Social care under strain as demand for support rises in St Helens
The rising number of older people needing support and an increase in costs is putting strain on the social care system in St Helens, figures suggest.
Care groups hit out at Prime Minister Boris Johnson's failure to detail long-promised social care reforms in the recent Queen’s Speech.
NHS Digital data shows there were around 15,000 new requests for local authority support for people aged 65 and over in St Helens in 2019-20 – the equivalent of 288 every week.
That was up by 86% compared to three years earlier, when there were 8,080 new requests.
But despite this rise in demand for social care for older adults in St Helens, the number receiving long-term care fell from 3,310 during 2016-17 to 3,130 in 2019-20.
Over the same period, the average weekly cost of residential or nursing care for over-65s rose to £664 – meaning a care home place cost roughly £7,200 more per year in 2019-20 than in 2016-17, after adjusting for inflation.
Overall, the council in St Helens spent £28.7 million on care for older people in 2019-20, including income from people paying towards their own care, and other organisations.
Currently, anyone with assets or savings worth £23,250 or more has to pay the full cost of their care.
People with less than that, but more than £14,250, have to pay a contribution to care costs, while the council will cover the full bill if someone's capital falls below this threshold.
Prime Minister Boris Johnson announced in 2019 that he had a “clear plan” prepared to fix the social care system, and pledged that no one would have to sell their home to pay for spiralling costs.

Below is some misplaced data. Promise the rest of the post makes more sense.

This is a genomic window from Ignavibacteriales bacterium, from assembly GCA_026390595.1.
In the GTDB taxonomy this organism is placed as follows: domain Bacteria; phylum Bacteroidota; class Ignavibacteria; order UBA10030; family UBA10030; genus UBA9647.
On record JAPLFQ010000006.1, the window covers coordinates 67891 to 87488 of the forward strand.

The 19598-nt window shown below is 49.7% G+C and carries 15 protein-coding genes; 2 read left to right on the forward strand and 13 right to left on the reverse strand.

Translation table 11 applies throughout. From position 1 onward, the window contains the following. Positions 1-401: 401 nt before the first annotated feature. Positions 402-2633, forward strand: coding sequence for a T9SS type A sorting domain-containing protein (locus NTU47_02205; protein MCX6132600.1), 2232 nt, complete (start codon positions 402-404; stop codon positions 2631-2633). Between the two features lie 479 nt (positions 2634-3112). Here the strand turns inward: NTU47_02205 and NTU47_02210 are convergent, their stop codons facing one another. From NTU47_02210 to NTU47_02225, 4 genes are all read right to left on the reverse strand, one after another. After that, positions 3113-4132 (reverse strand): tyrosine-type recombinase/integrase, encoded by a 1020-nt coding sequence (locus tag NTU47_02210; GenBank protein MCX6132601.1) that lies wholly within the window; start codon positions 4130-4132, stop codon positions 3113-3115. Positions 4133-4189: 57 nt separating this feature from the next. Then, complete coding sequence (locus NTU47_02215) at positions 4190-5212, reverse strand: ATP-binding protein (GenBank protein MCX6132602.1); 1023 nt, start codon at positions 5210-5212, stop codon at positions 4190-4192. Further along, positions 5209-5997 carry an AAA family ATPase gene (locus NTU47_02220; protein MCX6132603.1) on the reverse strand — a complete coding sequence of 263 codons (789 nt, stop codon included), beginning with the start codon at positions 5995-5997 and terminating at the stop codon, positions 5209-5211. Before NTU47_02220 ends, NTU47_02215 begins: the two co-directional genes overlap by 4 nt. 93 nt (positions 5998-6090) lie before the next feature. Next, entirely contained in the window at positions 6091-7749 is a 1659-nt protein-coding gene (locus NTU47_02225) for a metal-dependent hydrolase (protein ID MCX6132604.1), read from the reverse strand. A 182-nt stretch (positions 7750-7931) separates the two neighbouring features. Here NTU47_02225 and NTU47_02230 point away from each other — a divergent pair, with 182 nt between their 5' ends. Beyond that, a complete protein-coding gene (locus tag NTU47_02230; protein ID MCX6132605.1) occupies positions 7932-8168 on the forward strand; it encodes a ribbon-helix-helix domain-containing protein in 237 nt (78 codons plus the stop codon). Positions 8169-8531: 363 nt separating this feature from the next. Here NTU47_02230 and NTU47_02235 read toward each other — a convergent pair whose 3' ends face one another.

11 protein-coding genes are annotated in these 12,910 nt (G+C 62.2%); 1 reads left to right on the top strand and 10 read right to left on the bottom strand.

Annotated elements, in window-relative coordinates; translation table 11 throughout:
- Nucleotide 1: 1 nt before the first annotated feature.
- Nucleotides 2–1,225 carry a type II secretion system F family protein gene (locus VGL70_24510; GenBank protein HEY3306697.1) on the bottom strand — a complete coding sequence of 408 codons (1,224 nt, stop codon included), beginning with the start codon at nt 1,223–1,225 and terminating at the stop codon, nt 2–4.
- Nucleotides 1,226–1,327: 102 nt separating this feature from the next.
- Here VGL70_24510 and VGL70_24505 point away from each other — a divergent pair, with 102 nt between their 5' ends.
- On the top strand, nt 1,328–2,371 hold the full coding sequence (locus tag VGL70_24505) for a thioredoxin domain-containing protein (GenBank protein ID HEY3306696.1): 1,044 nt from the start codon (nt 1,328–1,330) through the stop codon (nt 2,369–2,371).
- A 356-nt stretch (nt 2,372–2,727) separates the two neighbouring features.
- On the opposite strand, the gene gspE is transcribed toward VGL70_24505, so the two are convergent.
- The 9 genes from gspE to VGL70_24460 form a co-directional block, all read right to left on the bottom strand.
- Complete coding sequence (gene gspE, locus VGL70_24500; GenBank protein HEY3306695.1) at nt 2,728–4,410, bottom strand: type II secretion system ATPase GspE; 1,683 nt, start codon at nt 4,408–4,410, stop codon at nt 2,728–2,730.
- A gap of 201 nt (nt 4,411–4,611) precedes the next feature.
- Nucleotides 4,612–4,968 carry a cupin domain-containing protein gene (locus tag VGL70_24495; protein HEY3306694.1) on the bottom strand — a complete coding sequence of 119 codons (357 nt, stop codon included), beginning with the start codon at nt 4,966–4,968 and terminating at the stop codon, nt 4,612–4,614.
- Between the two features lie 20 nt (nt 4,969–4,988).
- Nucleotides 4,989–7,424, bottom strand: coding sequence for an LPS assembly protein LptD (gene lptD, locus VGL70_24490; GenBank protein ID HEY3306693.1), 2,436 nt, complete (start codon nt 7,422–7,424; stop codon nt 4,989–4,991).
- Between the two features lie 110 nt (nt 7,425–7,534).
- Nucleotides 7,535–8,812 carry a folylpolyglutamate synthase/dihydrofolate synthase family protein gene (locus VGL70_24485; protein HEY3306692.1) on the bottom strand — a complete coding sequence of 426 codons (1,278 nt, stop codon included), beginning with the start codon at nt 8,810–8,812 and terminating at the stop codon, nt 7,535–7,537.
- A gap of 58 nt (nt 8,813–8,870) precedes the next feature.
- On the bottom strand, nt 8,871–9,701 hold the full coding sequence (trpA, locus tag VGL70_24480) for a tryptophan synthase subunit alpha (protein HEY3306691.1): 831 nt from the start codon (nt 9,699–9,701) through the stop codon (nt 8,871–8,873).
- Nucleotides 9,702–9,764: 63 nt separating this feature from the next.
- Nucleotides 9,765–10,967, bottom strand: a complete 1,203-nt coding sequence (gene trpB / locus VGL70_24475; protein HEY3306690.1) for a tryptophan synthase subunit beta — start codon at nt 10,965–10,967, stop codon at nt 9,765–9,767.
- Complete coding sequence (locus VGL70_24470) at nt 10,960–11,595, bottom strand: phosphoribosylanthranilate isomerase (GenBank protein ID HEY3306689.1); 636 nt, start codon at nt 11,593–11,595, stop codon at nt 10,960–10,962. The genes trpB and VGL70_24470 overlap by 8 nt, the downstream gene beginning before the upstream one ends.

Thousands across England may well have done and yet run out of cash. In 2019-20, 5,600 over-65s who requested local authority support last year were classified as "self-funders with depleted funds" – those who had exhausted their assets paying for care.
Although the Queen confirmed proposals for social care reform will be brought forward as she set out the Government’s legislative agenda on Tuesday (May 11), no further detail was given.
Professor Martin Green, chief executive of the provider membership organisation Care England, said it was "a missed opportunity".
"Without the much-needed, not to mention heralded, reform it is questionable as to how much longer the sector can be expected to limp on," he said.
"A sector that supports and employs vast swathes of the population cannot be ignored."
Chairman of the Independent Care Group Mike Padgham said older and vulnerable people have been betrayed and reform has been “pushed down the road”, while Labour leader Kier Starmer said it was “unforgiveable” that a plan was not laid out in the speech.
A Department of Health and Social Care spokesman previously said: “Improving the adult social care system remains a priority for this government and we will bring forward proposals later this year to ensure everyone is treated with dignity and respect.
“Throughout the pandemic we have provided almost £1.8 billion in specific funding for adult social care including infection prevention and control measures."